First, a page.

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Affordability a Tricky Issue in Excess Cold Hazards
Liverpool City Council have agreed not to proceed in a long running case concerning a Prohibition Notice served in September 2010 to address an excess cold hazard. Having originally used an Improvement Notice this was revoked and replaced by a Prohibition Notice when the flat concerned became vacant then subsequently occupied by the owner. An original appeal to a Residential Property Tribunal (RPT) was made on the basis that if the flat without a heating system was suitable for occupation by the owner it would be suitable for tenants. In the meantime the owner installed double glazing and panel heaters in the belief this would remove the Category 1 hazard.
The appeal hearing took place in March 2011 with Liverpool providing a full case history, HHSRS assessment, Sutherland tables and Operating Guidance. The RPT view having been provided with figures from the landlord suggesting electricity was 100% efficient at converting energy to heat was that only “efficiency” and not “affordability” could be taken into account in judging whether a Category 1 hazard still existed. A subsequent appeal to the Upper Tribunal (Lands Chamber) included additional evidence from Liverpool with references to Operating Guidance where energy efficiency and running costs were detailed. The President of the UT(LC) found that the RPT was in error in not considering the comparative running costs in deciding the most appropriate action. The case was referred back to the RPT for further consideration with particular emphasis on:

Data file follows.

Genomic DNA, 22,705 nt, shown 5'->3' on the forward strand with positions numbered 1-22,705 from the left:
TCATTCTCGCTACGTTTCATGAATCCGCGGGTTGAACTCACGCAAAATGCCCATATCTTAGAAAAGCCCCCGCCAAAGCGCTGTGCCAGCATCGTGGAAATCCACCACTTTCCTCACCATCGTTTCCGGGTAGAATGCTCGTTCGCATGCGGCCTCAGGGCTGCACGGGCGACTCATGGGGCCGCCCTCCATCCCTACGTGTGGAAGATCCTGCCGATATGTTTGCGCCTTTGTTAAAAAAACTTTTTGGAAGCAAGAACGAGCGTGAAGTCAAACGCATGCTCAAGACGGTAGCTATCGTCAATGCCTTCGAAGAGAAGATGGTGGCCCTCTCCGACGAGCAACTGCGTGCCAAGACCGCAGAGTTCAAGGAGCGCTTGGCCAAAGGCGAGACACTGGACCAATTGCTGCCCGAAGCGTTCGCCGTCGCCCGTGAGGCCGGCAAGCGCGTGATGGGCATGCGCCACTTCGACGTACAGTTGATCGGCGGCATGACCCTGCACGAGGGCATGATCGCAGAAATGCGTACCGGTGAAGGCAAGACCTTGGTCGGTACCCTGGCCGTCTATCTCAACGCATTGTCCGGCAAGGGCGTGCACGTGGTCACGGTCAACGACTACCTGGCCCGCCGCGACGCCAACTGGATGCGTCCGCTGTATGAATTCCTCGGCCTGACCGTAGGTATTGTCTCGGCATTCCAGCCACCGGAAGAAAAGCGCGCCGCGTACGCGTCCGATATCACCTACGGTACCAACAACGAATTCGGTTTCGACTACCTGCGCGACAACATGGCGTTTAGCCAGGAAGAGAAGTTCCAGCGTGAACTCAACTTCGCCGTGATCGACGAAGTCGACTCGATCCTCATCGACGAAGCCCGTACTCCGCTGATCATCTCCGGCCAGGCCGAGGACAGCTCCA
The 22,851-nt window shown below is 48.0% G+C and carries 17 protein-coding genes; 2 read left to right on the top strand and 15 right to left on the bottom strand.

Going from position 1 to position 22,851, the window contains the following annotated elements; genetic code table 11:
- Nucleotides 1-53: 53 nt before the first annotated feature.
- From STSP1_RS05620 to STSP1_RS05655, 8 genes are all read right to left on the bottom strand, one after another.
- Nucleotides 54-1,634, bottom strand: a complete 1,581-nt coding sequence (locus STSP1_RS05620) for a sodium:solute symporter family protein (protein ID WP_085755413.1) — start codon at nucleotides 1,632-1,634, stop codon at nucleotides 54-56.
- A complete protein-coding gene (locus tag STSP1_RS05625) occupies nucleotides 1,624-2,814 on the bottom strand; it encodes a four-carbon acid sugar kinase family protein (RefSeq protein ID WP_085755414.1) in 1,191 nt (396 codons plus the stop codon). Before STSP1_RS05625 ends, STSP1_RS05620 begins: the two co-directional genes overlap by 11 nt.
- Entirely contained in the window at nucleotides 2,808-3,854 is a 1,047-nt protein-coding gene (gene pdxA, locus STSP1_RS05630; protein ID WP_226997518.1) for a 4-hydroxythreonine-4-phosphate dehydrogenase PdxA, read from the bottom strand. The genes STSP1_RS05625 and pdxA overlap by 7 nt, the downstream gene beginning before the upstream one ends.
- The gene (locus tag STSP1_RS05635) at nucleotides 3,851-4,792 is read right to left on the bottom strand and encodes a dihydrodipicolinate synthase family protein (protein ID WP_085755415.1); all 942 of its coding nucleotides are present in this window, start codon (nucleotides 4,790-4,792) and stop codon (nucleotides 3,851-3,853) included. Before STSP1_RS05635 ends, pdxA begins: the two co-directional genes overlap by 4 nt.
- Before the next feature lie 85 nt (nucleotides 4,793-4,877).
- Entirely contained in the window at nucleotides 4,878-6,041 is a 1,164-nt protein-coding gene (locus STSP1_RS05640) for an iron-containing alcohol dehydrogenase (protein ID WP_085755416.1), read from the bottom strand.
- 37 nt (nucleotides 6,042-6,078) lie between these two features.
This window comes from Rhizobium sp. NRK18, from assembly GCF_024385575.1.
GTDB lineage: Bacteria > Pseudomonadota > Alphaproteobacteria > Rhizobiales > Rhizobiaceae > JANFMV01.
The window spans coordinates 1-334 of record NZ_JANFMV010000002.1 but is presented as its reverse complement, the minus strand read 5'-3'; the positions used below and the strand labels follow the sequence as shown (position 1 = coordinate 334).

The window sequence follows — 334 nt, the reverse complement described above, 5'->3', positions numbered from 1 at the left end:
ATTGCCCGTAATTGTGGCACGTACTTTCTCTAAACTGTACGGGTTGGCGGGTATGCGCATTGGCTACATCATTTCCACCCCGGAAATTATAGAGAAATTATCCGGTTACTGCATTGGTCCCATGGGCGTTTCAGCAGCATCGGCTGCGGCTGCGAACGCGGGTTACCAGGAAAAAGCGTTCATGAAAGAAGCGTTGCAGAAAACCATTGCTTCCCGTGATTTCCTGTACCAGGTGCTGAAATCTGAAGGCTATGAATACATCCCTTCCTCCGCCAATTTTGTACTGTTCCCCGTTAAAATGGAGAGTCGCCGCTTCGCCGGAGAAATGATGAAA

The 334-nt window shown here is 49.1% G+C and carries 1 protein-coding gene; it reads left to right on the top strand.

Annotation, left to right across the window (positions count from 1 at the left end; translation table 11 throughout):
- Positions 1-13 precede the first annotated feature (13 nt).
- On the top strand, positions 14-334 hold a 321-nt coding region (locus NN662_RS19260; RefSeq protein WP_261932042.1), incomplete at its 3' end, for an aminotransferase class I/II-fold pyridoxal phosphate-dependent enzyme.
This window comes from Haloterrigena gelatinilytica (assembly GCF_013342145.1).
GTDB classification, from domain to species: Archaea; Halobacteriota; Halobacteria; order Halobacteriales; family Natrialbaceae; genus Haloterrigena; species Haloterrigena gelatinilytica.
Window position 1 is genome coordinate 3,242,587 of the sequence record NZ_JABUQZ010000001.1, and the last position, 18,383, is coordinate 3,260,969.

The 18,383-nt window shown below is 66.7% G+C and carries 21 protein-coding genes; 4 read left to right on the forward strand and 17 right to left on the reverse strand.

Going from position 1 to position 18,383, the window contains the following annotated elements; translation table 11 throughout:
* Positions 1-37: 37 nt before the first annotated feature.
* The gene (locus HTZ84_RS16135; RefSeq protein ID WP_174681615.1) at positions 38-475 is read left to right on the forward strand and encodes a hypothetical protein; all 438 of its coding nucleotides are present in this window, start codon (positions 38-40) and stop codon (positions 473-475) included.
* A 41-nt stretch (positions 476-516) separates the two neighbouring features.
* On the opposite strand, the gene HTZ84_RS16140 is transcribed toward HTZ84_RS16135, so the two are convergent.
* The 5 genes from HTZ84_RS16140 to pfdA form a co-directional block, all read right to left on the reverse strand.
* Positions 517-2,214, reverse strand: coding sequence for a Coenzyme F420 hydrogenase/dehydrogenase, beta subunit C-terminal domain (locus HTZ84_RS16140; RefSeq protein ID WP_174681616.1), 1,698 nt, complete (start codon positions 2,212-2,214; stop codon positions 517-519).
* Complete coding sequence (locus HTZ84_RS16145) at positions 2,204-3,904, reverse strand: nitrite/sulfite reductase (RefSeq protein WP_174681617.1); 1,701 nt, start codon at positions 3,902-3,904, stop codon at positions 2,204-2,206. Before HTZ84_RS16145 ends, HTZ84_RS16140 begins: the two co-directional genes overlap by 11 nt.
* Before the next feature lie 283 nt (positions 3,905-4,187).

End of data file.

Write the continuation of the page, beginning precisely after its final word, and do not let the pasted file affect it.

1. Whether people over 65 were likely to use the panel system less than a storage system in cold weather.
2. Whether there was still a Category 1 Hazard for Excess Cold.
3. If there was still a Category 1 hazard what action should be taken?
A new HHSRS assessment was made in September 2012 but in February 2013 Liverpool were informed no new evidence could be submitted to the RPT as its purpose was to answer the three questions posed above. The hearing quashed the Prohibition Order due to the length of time since the order was originally served and the change in circumstances of the occupation of the property. As there was no finding of fact both parties agreed to the action and made no application for costs and fees.
The decision highlights the importance of demographic, public health, and energy efficiency data in making decisions regarding Excess Cold. Llinos Griffiths the EHP at Liverpool City Council who took the case summed up proceedings, “From the local authority’s perspective a lot had changed since the property was first inspected and the order was made, both in terms of improvements (double glazing and panel heaters whereas before there was no heating at all and single glazed windows), occupation; plus the evidence is now much more robust and actually aimed at “affordability”. The CIEH had also provided new guidance on Excess Cold since the process started.”
To view the RPT digest for this case visit our UK Housing Professionals Forum.
To view the CIEH guidance for Excess Cold visit the Housing Module on RIAMS – https://signin.riams.org/modules/documents/281